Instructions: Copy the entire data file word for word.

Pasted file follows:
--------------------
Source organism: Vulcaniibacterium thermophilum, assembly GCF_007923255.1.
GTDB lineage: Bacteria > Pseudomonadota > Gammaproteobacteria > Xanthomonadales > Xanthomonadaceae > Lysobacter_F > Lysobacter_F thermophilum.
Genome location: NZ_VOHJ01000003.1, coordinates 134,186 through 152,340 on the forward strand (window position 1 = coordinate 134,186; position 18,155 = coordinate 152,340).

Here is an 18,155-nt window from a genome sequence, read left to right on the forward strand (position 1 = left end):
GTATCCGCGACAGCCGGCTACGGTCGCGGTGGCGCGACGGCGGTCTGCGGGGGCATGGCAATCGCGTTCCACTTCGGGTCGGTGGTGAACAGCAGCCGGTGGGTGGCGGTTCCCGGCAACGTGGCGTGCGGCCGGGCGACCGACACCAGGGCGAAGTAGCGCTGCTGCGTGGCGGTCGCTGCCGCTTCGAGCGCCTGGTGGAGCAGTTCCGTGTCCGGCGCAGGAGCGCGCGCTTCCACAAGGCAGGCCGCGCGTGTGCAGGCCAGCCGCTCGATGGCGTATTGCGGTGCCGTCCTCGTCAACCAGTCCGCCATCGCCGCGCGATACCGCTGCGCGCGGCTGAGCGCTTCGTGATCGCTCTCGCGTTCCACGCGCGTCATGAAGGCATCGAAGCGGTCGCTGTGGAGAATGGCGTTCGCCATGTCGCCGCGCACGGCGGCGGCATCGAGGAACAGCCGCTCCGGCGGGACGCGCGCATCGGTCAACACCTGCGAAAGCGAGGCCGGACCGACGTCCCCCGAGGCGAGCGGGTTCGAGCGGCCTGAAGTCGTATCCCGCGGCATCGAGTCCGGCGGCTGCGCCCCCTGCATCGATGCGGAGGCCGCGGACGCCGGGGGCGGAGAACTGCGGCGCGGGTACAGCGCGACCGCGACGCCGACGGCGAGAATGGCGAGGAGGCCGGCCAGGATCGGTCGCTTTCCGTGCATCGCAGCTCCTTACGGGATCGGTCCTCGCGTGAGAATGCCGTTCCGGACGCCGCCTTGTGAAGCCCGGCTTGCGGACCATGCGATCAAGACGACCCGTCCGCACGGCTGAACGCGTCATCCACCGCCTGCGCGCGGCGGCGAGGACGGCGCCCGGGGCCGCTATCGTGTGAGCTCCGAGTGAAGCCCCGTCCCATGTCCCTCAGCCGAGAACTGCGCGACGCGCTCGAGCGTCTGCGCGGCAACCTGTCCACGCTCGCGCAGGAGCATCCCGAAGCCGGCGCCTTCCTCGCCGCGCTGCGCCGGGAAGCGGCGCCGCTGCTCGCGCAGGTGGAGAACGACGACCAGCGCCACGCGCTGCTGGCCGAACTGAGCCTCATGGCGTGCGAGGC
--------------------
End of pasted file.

Source organism: Vulcaniibacterium thermophilum, assembly GCF_007923255.1.
GTDB lineage: Bacteria > Pseudomonadota > Gammaproteobacteria > Xanthomonadales > Xanthomonadaceae > Lysobacter_F > Lysobacter_F thermophilum.
Genome location: NZ_VOHJ01000003.1, coordinates 134,186 through 152,340 on the forward strand (window position 1 = coordinate 134,186; position 18,155 = coordinate 152,340).

Here is an 18,155-nt window from a genome sequence, read left to right on the forward strand (position 1 = left end):
GTATCCGCGACAGCCGGCTACGGTCGCGGTGGCGCGACGGCGGTCTGCGGGGGCATGGCAATCGCGTTCCACTTCGGGTCGGTGGTGAACAGCAGCCGGTGGGTGGCGGTTCCCGGCAACGTGGCGTGCGGCCGGGCGACCGACACCAGGGCGAAGTAGCGCTGCTGCGTGGCGGTCGCTGCCGCTTCGAGCGCCTGGTGGAGCAGTTCCGTGTCCGGCGCAGGAGCGCGCGCTTCCACAAGGCAGGCCGCGCGTGTGCAGGCCAGCCGCTCGATGGCGTATTGCGGTGCCGTCCTCGTCAACCAGTCCGCCATCGCCGCGCGATACCGCTGCGCGCGGCTGAGCGCTTCGTGATCGCTCTCGCGTTCCACGCGCGTCATGAAGGCATCGAAGCGGTCGCTGTGGAGAATGGCGTTCGCCATGTCGCCGCGCACGGCGGCGGCATCGAGGAACAGCCGCTCCGGCGGGACGCGCGCATCGGTCAACACCTGCGAAAGCGAGGCCGGACCGACGTCCCCCGAGGCGAGCGGGTTCGAGCGGCCTGAAGTCGTATCCCGCGGCATCGAGTCCGGCGGCTGCGCCCCCTGCATCGATGCGGAGGCCGCGGACGCCGGGGGCGGAGAACTGCGGCGCGGGTACAGCGCGACCGCGACGCCGACGGCGAGAATGGCGAGGAGGCCGGCCAGGATCGGTCGCTTTCCGTGCATCGCAGCTCCTTACGGGATCGGTCCTCGCGTGAGAATGCCGTTCCGGACGCCGCCTTGTGAAGCCCGGCTTGCGGACCATGCGATCAAGACGACCCGTCCGCACGGCTGAACGCGTCATCCACCGCCTGCGCGCGGCGGCGAGGACGGCGCCCGGGGCCGCTATCGTGTGAGCTCCGAGTGAAGCCCCGTCCCATGTCCCTCAGCCGAGAACTGCGCGACGCGCTCGAGCGTCTGCGCGGCAACCTGTCCACGCTCGCGCAGGAGCATCCCGAAGCCGGCGCCTTCCTCGCCGCGCTGCGCCGGGAAGCGGCGCCGCTGCTCGCGCAGGTGGAGAACGACGACCAGCGCCACGCGCTGCTGGCCGAACTGAGCCTCATGGCGTGCGAGGC